Privacy in Orkut: A hopeless story

by Debarati Halder*


Dear readers, do you know me? Well, sure at least 50 % of the readers do know me , my job profile, my family , my past relationships, my likes and dislikes and even what is there in my bed room. How? Become an Orkut member and you would no longer stay a ‘private person”.

Unfortunately most users of social networks do not know that they do have a right to protect their privacy in the web world. I am a proud member of Orkut, a hugely popular social website which made an introvert like me to have lots of friends, a pretty regular social gathering with my friends in the net via different communities; many of them have become my intimate chatting friends too. But except a few I had never met any of my friends, because they are all “second identities” known to me and to their million net friends via Orkut profile only. One fine morning when I discovered even my Orkut profile had also received some nasty scraps from my “ghost profile” only , I felt an immense urge to do a little research with my friends about their experience . It was a traumatic experience for me to see so many innocent victims at one time.

What is our privacy in the Orkut ?

Every social network has to constitute a set of rules regarding privacy of the users. Orkut is no exception. When one enters Orkut to create a profile he has to sign an agreement with the website regarding the rules and policies. Let us check some of the very use full and carefully drafted privacy policies of the orkut:

" The Google Privacy Policy describes how we treat personal information when you use Google's products and services, including information provided when you use orkut. In addition, the following describes our additional privacy practices that are specific to orkut. If you are using Google Talk in conjunction with orkut, please refer to the Google Talk Privacy Notice for information about our privacy practices that are specific to Talk.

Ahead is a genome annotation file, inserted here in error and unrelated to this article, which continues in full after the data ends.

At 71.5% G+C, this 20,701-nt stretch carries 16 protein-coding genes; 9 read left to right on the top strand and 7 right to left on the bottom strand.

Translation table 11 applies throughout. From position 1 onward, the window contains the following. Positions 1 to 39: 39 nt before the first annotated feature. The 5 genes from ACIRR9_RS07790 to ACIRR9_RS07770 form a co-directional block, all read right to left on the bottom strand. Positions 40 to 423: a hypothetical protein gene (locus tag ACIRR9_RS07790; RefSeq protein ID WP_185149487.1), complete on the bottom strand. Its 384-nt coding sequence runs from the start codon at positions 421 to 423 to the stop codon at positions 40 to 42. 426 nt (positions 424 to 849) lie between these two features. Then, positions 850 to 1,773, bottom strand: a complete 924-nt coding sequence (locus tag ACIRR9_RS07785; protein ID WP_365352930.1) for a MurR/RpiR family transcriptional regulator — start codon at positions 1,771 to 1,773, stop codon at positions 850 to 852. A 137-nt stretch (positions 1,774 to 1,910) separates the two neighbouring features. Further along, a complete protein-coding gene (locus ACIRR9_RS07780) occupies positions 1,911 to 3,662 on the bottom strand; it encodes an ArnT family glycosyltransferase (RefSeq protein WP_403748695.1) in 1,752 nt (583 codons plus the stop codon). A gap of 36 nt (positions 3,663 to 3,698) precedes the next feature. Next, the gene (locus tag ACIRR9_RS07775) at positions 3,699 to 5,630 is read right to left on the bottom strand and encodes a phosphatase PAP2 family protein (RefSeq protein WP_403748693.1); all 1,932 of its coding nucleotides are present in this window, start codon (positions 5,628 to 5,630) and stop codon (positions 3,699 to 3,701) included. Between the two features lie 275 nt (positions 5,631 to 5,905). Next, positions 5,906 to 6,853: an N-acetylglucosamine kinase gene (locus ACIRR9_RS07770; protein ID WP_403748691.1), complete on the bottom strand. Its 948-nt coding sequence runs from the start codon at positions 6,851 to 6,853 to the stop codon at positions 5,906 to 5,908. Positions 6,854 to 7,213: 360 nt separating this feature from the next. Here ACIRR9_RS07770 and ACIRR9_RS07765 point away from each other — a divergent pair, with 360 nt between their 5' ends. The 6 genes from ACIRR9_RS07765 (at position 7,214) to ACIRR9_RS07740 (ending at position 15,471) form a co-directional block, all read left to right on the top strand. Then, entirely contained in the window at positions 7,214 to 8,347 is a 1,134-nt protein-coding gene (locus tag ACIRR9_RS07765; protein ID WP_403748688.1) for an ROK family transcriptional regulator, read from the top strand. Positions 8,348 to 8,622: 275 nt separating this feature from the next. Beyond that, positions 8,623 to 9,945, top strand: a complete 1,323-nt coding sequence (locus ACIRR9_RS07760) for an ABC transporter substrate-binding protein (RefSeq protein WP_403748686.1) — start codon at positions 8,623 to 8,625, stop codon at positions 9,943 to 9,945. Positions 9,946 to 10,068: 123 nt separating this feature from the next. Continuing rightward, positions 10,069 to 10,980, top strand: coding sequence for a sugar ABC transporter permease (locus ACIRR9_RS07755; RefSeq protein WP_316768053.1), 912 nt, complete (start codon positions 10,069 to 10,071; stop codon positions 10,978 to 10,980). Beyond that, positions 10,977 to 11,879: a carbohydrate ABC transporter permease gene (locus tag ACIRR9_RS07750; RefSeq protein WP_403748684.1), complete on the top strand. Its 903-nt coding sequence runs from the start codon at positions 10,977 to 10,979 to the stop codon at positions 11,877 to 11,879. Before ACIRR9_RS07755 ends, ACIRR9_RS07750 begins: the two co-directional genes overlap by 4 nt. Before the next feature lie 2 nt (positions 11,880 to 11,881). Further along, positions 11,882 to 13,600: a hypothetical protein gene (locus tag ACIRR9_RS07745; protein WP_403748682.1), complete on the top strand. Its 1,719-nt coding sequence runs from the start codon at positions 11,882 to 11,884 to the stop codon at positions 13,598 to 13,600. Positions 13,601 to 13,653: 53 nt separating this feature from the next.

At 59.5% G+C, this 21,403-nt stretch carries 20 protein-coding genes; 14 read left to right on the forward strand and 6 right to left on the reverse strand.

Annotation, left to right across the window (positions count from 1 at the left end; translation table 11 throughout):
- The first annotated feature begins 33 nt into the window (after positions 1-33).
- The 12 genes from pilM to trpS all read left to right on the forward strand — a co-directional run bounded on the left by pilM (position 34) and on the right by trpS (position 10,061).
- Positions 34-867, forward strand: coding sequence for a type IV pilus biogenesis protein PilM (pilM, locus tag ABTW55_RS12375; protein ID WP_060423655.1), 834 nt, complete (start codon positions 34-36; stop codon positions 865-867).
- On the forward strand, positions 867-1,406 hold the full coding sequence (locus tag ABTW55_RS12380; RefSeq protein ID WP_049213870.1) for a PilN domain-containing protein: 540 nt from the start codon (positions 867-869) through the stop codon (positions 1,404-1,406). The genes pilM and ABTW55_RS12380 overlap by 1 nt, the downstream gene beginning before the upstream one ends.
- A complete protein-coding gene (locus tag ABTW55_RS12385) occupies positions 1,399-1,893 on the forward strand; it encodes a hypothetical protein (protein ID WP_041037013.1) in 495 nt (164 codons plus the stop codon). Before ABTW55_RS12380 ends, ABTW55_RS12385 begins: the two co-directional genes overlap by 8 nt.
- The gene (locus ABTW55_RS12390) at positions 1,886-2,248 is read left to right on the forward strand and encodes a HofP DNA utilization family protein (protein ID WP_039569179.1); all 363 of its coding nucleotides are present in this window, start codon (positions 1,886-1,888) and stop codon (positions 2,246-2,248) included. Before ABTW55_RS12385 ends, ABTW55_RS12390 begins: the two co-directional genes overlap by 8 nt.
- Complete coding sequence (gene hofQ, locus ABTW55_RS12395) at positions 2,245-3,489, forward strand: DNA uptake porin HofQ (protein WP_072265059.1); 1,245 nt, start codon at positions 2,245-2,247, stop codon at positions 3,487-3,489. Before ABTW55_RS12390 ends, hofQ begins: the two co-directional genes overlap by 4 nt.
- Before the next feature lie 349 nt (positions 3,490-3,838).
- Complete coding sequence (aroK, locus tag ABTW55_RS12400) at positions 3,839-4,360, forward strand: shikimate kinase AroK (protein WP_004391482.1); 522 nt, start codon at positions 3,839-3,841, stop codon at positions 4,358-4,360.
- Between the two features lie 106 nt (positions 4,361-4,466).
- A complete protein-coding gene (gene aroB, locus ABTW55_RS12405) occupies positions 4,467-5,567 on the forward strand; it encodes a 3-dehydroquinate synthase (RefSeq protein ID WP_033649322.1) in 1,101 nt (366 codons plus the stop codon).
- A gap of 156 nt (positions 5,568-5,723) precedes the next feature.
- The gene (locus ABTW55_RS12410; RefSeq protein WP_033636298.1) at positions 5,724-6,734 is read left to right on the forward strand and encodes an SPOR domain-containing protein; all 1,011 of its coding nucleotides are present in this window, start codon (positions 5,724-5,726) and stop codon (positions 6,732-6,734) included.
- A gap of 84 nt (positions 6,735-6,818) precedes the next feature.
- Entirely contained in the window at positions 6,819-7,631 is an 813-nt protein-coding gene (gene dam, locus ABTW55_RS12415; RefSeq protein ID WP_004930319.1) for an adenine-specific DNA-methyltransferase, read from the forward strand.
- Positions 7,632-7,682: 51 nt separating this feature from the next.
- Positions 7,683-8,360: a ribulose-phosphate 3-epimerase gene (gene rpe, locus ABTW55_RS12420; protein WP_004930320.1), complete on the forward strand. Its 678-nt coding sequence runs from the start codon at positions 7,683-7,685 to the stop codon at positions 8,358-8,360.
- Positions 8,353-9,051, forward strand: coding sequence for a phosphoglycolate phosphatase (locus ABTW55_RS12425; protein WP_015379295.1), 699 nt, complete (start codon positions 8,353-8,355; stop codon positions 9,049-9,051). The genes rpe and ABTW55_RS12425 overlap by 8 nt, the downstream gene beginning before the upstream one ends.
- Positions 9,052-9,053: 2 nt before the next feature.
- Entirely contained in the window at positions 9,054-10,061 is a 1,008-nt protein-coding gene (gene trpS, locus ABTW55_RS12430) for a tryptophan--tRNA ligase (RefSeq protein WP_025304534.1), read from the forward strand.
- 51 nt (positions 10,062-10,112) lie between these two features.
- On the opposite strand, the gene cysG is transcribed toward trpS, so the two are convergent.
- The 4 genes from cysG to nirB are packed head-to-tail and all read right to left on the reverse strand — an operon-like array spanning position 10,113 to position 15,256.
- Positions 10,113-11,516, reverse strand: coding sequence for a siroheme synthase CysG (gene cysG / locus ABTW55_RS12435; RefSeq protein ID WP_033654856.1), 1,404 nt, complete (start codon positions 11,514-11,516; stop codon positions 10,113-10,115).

• As an orkut member, you can create a profile or orkut community that includes personal information, such as your gender, age, occupation, hobbies, and interests, plus other content, such as photos. This information may be accessed and viewed by other orkut members, as determined by your privacy settings.
  • When you invite new members into your network or send messages through orkut, we collect and maintain information associated with those messages, including email addresses and content.
  • When you send and receive SMS messages to or from the orkut website, we collect and maintain information associated with those messages, such as the phone number, the wireless carrier associated with the phone number, the content of the message, and the date and time of the transaction.
  • Google maintains and processes your personal information and content of your communications in order to provide your orkut account, access to that account, and use of orkut services, in addition to the purposes described in the Google Privacy Policy. Your profile information is displayed according to the preferences you set in your account.
  • When you send and receive SMS messages to or from the orkut website, we use the data we collect to operate, develop and improve our services. Our third party providers also may collect data about your SMS usage in order to provide the service. In addition, your wireless carrier collects data about your SMS usage. Their practices are governed by their own privacy policies.